Connect with us

Your Time Magazine

Loneliness – a way forward


Loneliness – a way forward

Australians over 75 years of age are more likely to be lonely (more than any other age group). If you have elderly loved ones in your family, it’s likely loneliness will come knocking. KENDALL MORTON explores the health implications and suggests some ways to move past loneliness.

Many people find alone time beneficial. It’s when you are alone that you can write that poem, daydream about the past or speak with your God.

Solitude helps you process memories and lock them in. You can recharge for the social times ahead. Artists would not complete their masterpieces if they were always looking over their shoulders for comments and approval.

However, too much time alone can be damaging. Studies by psychologist John Cacioppo from the University of Chicago have shown isolated people react more strongly to stress than social people. They saw the stress as more serious, and their body’s stress responses were heightened too. Stress causes the release of cortisol which in turn stresses the heart, lungs, digestive system and suppresses the immune system.

Loneliness can lead to depression and anxiety. These in turn make it harder for someone to break their isolation. The suicide risk is higher for people who live alone and spend time alone. On the flip side, having social relationships has many benefits. It is good for your brain health. In the study of breast cancer recovery, women who had one good friend recovered better than women who had no friends.

There are many reasons older people become isolated in our western society. Much of our social world is constructed around schools and workplaces. Once an older person has no contact with these, keeping up a social life is harder. It requires planning and effort.

There are many factors that lead to social isolation and loneliness. For instance, the death of a spouse or close friend, having a disability, not being able to drive, poor health or reduced mobility.

According to Relationships Australia there are common signals that someone is lonely. You may notice your loved one spends more money or visits the doctor more often. This can be a way to fill their time and connect with people. Sometimes they may stop phoning you.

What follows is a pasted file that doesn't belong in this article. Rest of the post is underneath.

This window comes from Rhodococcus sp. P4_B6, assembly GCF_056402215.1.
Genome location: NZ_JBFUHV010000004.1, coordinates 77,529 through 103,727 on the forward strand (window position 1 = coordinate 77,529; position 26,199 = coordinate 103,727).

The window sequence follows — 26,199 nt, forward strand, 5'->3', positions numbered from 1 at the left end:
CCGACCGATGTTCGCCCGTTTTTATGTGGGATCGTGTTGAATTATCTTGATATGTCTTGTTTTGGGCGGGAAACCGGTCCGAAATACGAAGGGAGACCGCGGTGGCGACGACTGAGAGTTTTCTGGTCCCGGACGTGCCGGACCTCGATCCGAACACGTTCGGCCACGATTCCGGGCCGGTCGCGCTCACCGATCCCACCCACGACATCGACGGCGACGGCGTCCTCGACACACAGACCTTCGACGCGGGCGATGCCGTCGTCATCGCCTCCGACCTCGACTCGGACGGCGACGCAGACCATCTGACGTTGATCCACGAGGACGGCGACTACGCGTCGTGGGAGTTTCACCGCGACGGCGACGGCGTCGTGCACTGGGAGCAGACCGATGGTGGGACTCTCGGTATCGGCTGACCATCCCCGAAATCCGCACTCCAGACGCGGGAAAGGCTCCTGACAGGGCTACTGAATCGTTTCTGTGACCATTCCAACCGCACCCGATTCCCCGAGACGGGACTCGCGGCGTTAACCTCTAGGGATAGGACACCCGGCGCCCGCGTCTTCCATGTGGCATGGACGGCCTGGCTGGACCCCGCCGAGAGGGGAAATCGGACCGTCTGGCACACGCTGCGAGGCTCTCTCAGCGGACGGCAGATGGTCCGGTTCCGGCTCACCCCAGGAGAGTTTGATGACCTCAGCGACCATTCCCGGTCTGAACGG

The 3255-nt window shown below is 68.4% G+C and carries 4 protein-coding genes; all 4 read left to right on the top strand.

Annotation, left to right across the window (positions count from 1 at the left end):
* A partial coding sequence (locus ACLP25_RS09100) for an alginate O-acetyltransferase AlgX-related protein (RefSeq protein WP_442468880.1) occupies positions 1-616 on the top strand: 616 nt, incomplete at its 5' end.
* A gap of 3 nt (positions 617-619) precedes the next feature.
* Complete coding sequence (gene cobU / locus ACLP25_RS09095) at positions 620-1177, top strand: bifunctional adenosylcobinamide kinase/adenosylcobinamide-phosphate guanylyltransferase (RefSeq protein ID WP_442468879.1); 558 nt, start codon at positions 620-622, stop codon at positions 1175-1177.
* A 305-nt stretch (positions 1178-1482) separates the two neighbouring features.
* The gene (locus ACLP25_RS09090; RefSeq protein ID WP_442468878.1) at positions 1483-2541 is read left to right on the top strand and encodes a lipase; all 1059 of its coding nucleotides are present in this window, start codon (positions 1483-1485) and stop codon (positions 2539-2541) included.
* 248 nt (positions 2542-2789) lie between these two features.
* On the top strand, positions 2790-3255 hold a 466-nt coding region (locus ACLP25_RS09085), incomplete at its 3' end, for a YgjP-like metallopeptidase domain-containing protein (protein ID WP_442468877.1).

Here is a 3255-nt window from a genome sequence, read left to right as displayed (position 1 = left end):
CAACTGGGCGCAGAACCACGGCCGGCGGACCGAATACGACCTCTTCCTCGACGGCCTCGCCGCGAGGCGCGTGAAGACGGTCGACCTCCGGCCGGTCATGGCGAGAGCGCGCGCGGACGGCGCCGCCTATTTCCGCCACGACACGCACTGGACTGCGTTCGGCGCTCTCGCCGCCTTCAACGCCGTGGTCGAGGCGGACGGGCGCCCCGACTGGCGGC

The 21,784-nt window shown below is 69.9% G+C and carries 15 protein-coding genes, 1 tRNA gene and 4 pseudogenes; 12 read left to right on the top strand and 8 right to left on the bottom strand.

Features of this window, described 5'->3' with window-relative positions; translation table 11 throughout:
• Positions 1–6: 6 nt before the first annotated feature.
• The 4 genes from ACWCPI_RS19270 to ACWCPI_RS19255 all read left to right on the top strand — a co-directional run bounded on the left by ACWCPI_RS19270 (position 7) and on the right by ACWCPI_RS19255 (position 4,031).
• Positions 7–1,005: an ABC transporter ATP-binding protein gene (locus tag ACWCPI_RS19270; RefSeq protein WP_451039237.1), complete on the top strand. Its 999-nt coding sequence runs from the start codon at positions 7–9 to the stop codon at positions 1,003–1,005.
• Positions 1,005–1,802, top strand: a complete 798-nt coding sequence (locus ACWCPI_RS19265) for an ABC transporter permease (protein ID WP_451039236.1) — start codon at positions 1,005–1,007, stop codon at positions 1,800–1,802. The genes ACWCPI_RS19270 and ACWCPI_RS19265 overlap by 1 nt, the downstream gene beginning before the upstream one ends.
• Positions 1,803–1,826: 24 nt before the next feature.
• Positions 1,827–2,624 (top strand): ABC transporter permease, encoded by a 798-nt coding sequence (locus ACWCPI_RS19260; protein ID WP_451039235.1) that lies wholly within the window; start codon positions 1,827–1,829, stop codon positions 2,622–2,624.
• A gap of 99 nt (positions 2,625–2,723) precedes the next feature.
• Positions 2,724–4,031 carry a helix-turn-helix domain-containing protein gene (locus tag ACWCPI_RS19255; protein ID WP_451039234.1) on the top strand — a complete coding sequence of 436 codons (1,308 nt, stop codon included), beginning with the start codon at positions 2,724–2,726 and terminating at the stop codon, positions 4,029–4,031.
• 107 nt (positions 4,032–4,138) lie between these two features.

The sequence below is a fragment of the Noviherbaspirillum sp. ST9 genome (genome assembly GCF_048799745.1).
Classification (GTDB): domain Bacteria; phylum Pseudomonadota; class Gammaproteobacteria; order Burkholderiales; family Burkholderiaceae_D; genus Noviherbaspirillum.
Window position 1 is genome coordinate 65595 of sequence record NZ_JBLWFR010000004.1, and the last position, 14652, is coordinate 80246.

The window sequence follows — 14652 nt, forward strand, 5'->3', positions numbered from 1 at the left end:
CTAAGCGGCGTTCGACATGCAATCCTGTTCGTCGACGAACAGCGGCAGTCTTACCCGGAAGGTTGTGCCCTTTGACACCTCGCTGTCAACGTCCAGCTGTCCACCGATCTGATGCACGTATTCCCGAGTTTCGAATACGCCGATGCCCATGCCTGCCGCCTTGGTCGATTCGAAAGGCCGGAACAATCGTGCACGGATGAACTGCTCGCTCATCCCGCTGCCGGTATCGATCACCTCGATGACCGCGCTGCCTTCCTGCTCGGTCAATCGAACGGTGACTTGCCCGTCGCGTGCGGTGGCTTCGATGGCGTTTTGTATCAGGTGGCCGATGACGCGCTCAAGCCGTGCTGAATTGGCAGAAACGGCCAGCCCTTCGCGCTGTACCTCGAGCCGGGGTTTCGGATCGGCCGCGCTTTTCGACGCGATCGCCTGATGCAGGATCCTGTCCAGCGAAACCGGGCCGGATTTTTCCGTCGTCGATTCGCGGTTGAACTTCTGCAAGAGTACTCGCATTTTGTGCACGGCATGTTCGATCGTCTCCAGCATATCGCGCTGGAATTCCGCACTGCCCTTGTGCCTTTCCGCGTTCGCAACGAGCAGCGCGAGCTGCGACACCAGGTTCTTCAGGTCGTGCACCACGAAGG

Here are some ways to address loneliness. First up, try to talk about the problem. However, some people don’t want to be seen as a burden or as weak and will not acknowledge it. Instead make a suggestion or two.

Perhaps you could host an afternoon tea for a few neighbours at your parents’ place. This could become a monthly arrangement if it goes well.

Try getting your parent to attend a hobby class that interests them. Start by ‘just having a look’. There is no need to make a long-term commitment. If the group and the activity are interesting, that’s great.

There is some risk involved in going out and meeting new people. Acknowledge this. It won’t always work out. You may need to try a few different groups.

Brainstorm with your parent about what they could share with neighbours. Do they have a passionfruit vine bursting with fruit?  Do they have an empty garage space someone could use for a hobby? Perhaps there’s room for a veggie patch. Exchanging goods or services can build relationships.

Many older Australians have skills that are being lost. Can your parent teach someone how to plait a leather belt or do French knitting? Can they listen to a child read? Once you have agreed on an idea, do a letterbox drop in your area.

Plan ahead. For some folk there’s nothing worse than an empty diary. Help your parent put a few ideas into practice on a weekly basis. They can enjoy the anticipation as well as the experience.

 Kendall Morton is Director of Home Care Assistance Sunshine Coast to Wide Bay. Call 5491 6888 or email

More in Wellbeing

To Top